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"Wins" and "victories"

Discussion in 'Journalism topics only' started by sirvaliantbrown, Aug 19, 2006.

  1. 2muchcoffeeman

    2muchcoffeeman Well-Known Member


    Major League Baseball counts "wins and losses," not "victories and losses." I suspect that's more of a likely cause.
  2. shotglass

    shotglass Guest

    Nah ... I think hondo's reason is more plausible.
  3. Rockbottom

    Rockbottom Well-Known Member

    Not quite on the same subject, but in the vein of butchering the language, nothing makes me want to drive off the road quite like "Chipper Jones flied out to right in the second inning." Yo, dipshit, it is FLEW OUT.

  4. joe king

    joe king Active Member

    Chipper Jones can fly? Who knew?
  5. Johnny Dangerously

    Johnny Dangerously Well-Known Member

    "Flied out" is baseball vernacular. No problem with it at all.

    Besides, to me it's more probable Chipper Jones flew out to the West Coast than to right field.
  6. Frank_Ridgeway

    Frank_Ridgeway Well-Known Member

    I went through the anal phase like many copy editors, but I started liberalizing when I learned there are more important things to focus on during the finite time we have on a given night. Guardian of the language? In a perfect world, that would be OK, I guess, but I would rather have the story be flawless factually, and that takes a great deal of time and effort. I would rather have copy editors focus on checking facts, tightening loose writing, improving the clarity and finding buried leads than spending their time changing things that only "a member of the club" is going to recognize. When I was slotting every night, the banes of my existence were A.) copy editors who relied on their own "expertise" instead of looking things up, and B.) copy editors who corrected every style error and missed everything else. Readers are not going to notice that we've called it "victories," they are going to notice that the college basketball roundup has three scores wrong and six team records wrong or missing. If you are slotting 40-70 files a night you are going to let the wins and hosts go through and try to fix the more serious glitches.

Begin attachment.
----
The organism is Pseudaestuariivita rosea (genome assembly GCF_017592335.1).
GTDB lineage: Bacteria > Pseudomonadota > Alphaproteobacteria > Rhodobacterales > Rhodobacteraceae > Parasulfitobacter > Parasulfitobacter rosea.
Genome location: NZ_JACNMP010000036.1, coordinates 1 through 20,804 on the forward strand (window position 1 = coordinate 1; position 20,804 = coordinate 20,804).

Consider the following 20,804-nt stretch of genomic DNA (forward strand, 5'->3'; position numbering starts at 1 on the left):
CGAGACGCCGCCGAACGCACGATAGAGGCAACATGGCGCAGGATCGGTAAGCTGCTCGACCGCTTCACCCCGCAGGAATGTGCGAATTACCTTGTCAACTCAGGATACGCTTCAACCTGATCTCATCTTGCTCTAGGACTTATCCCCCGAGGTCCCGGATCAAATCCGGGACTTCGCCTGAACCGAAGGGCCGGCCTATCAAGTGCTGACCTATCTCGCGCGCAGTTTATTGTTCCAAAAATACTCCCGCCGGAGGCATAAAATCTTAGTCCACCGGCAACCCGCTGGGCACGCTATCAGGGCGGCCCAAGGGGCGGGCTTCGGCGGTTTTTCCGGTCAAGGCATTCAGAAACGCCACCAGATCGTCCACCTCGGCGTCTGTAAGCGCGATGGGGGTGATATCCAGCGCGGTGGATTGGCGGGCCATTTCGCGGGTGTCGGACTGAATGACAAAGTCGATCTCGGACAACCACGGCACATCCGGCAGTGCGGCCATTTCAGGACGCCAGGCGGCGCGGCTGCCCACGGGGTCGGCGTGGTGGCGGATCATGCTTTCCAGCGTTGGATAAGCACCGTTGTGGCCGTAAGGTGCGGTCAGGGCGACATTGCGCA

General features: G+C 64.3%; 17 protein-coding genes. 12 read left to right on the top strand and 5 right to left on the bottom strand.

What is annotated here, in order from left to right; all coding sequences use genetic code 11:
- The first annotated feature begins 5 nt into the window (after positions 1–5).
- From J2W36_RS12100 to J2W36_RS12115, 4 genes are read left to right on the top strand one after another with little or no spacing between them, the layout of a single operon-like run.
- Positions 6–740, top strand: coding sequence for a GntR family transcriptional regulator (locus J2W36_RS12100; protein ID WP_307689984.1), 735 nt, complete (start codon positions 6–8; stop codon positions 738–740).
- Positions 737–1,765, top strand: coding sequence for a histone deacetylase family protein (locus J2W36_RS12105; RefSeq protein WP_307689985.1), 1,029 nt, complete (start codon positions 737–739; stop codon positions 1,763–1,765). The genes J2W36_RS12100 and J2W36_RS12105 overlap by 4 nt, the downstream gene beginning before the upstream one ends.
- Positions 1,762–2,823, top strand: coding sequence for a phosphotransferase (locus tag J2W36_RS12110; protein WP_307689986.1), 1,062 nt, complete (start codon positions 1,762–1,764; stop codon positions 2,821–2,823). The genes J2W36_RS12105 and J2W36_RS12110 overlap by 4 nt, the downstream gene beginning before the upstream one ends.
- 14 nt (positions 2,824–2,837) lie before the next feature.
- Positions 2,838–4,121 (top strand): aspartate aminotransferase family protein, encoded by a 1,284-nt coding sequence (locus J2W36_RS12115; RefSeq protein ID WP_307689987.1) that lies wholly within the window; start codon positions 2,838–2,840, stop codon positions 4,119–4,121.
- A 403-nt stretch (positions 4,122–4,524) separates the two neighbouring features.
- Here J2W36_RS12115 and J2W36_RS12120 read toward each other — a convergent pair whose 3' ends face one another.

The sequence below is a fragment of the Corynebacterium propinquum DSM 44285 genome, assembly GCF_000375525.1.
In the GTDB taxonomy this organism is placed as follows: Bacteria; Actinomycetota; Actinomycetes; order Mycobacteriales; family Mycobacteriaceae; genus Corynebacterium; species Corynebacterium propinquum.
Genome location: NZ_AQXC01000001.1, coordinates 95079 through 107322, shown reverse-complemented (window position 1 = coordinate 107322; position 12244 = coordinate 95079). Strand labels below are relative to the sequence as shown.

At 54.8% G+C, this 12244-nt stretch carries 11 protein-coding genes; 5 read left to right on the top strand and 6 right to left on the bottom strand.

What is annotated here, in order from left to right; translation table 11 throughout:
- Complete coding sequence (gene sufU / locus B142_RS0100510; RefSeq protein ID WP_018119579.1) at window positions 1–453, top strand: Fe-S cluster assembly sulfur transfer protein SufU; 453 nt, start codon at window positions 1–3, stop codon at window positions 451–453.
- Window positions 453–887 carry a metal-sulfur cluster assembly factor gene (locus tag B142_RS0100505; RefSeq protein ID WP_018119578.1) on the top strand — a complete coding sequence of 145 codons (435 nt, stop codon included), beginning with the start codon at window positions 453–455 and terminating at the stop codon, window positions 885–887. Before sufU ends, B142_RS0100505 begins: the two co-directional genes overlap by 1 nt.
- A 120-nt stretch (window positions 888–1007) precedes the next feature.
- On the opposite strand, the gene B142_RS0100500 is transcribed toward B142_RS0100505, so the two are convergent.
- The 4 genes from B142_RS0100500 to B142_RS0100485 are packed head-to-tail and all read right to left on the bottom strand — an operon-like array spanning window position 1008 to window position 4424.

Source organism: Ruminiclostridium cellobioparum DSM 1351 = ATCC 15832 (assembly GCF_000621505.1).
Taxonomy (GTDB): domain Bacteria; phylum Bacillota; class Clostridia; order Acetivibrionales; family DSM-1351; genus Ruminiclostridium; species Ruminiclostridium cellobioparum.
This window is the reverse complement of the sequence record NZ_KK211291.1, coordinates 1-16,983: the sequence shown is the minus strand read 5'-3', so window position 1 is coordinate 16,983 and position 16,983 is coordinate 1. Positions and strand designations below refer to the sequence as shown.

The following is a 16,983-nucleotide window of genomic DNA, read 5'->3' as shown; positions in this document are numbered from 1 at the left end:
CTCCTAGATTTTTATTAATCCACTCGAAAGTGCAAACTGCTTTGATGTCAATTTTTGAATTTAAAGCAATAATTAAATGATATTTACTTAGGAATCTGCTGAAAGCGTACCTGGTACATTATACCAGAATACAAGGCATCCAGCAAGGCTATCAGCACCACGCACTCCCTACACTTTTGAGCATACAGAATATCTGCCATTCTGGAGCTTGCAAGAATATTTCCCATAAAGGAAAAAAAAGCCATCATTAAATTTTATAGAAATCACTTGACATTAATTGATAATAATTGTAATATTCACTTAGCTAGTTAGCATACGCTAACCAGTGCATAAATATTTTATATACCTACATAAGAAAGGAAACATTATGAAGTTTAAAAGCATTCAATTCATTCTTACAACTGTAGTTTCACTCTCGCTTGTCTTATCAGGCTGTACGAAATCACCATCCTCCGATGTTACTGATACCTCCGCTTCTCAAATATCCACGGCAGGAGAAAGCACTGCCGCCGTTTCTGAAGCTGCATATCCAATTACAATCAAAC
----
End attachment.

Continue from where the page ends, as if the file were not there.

7. Johnny Dangerously

    Johnny Dangerously Well-Known Member

    Hire this man.
  8. Rockbottom

    Rockbottom Well-Known Member

    Did Chipper Jones striked out, too? So because baseball vernacular butchers the language, it is ok because it is vernacular?

  9. Johnny Dangerously

    Johnny Dangerously Well-Known Member

    I have never heard anyone say a batter striked out, nor have I read it anywhere but in your example. Got a better one?

    Sorry, but you're just going to have to risk being further annoyed or quit paying attention to baseball.
  10. Rockbottom

    Rockbottom Well-Known Member

    Striked out is a variation of flied out, from a grammar perspective. I'm saying this: When I write it in a story, I write "flew out to left". When geezers on the radio say it, they utter "flied out to left". I'll take my correct example any day.

    All that said, I freely admit that the above rant is something I spend precious little time considering. "Win over" = slightly more.

  11. Johnny Dangerously

    Johnny Dangerously Well-Known Member

    Literalists could be just as annoyed as you if they read in your story that someone "flew out to left." Look up definitions and idioms of "fly" and "flied" in online dictionaries. Nothing wrong with "flied out."

    "Striked out" doesn't work as an argument -- even if it's a grammatical equivalent -- because it's not used in baseball language. "Flied out" is. Much of this is like the English language. Spend time around someone who learned it as a second language and let them point out all of the inconsistencies. It could drive one mad.
  12. Rockbottom

    Rockbottom Well-Known Member

    I wholeheartedly agree on your last point. Engrish sux.

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